Comment Policy

In the interest of creating The Feminist Wire as a space where what Black Feminist Lesbian Mother Warrior Poet Audre Lorde calls the “creative power of difference” can be in full effect, and where many divergent voices and opinions are respected, including the voices and opinions of contributors and readers, we have decided to implement a commenting policy and set of guidelines on the site and related social media outlets (i.e. facebook and twitter).  This philosophy is inspired by the commenting policy on flipfloppingjoy.com and their years of experience in the blogosphere.  The Feminist Wire reserves the right to not publish or to delete comments that we deem to be violent or that violate our intention to create an anti-oppressive feminist space. Homophobic, racist, ableist, sexist attacks and hate speech are not conducive TO the dialogue that we intend to create here.  This applies to comments by readers, guest contributors, and members of the Editorial Collective.  Disagreements–between The Feminist Wire contributors, guests, and/or Collective members–are to be expected and are even encouraged. However, the philosophy of this site is one of growing, nurturing, and community building towards a better world. Thus, comments, even controversial ones, should be made in a way that respects our Mission and Vision. To this end, rather than disagreeing in order to tear down an individual, disagreement will be part of a process that contributes to dialogue.  The Feminist Wire contributors and readers will be held to this standard.  Therefore, especially in a case of disagreement, these are our guidelines for making a comment (again borrowed with gratitude from flipfloppingjoy.com):
  1. Detail *exactly* where you see a critical issue that should be discussed. Pull the exact quote. Highlight the exact passage. Reference the exact comment. Be as precise as possible. All you need to do is copy and paste–but be sure you have the *exact* space where you have a problem–so that we all know and YOU know the language you have an issue with. Many times when heated discussions are happening, we ALL sort of skim over posts or comments and take issue with something that we THINK was said rather than what REALLY WAS said. This step will be used to a) slow us all down as commenters and b) make sure we all know and agree on what was said. Once you have copied and pasted or otherwise referenced the passage that you have a specific problem with, proceed with your critique. All critiques should reference the stated passage. If you must critique the author of stated passage, the critique should be in reference to the role of the author in connection with the stated passage (i.e. a white woman talking about a woman of color in a way that is offensive because….Or, as an organizer, the author should know that …., etc.).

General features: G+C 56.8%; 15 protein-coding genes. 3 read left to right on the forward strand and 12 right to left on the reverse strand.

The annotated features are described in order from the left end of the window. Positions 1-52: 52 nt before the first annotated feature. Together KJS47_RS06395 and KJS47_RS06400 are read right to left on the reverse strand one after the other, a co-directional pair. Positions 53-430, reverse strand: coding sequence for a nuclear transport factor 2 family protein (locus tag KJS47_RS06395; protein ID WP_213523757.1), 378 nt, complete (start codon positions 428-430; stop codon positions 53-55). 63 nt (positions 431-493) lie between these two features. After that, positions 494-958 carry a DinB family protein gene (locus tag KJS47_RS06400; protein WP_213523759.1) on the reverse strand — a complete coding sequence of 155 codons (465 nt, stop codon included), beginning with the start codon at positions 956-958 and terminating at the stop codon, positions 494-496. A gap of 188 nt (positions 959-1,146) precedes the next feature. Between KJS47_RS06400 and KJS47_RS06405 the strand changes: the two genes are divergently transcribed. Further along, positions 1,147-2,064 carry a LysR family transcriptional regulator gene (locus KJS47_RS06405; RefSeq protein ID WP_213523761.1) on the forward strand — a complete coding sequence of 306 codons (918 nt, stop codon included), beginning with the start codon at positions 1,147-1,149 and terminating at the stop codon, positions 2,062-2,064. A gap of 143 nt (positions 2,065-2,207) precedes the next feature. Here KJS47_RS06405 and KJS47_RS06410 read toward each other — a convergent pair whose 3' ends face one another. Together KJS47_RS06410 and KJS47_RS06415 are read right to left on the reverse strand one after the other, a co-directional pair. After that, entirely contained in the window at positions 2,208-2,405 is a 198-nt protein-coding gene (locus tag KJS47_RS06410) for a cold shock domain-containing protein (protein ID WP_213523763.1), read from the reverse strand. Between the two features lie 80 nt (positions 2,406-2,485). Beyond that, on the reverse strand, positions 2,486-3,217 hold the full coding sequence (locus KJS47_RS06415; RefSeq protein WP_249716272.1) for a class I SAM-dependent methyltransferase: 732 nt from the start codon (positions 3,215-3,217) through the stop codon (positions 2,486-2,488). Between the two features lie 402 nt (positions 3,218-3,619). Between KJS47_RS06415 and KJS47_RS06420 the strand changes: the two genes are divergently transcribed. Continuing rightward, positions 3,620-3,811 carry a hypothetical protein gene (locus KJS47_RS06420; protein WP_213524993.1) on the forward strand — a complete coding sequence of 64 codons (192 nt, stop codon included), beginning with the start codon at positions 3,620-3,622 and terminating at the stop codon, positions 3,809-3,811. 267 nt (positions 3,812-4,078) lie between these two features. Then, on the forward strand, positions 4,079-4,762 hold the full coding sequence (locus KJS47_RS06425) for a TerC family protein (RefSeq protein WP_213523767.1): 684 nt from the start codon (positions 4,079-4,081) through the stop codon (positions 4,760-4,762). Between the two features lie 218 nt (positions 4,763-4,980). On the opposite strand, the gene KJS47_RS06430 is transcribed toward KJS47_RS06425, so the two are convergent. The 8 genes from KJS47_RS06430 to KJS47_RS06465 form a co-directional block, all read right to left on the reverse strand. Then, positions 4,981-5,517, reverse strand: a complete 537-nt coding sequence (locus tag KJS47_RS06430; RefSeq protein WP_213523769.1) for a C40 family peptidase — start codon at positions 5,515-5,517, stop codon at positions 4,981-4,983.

2. After you have made your critique, give suggestions as to how the idea/passage could’ve been conveyed differently.  While we welcome your feedback, this does not include: telling the author that s/he should never have written the article to begin with, throwing the article into the sea, walking the writer off the docks, etc.
  3. Give us a timeline/guide as to how and when YOU might implement YOUR suggestions.  This should move beyond, “I will now stop reading articles on this site,” (which of course would be your prerogative) toward proactive critical engagement in the service of the vision and mission in which you are presenting.

We hope this policy reflects our wider belief in interdependent circular discourse and that the role of the contributing author might be decentralized.  To be sure, it takes a base of power to build a mass movement.  That said, our hope is not to silence, but to CREATE SPACE FOR EQUITABLE, QUALITY, AND MEANINGFUL ENGAGEMENT, WHERE DIVERGENT CRITICISMS AND IDEAS MAY NOT COLLIDE, BUT RESPECTFULLY AND ENTERPRISINGLY PARLEY.  Let’s honor this in our engagement.

Sincerely, The Editorial Collective

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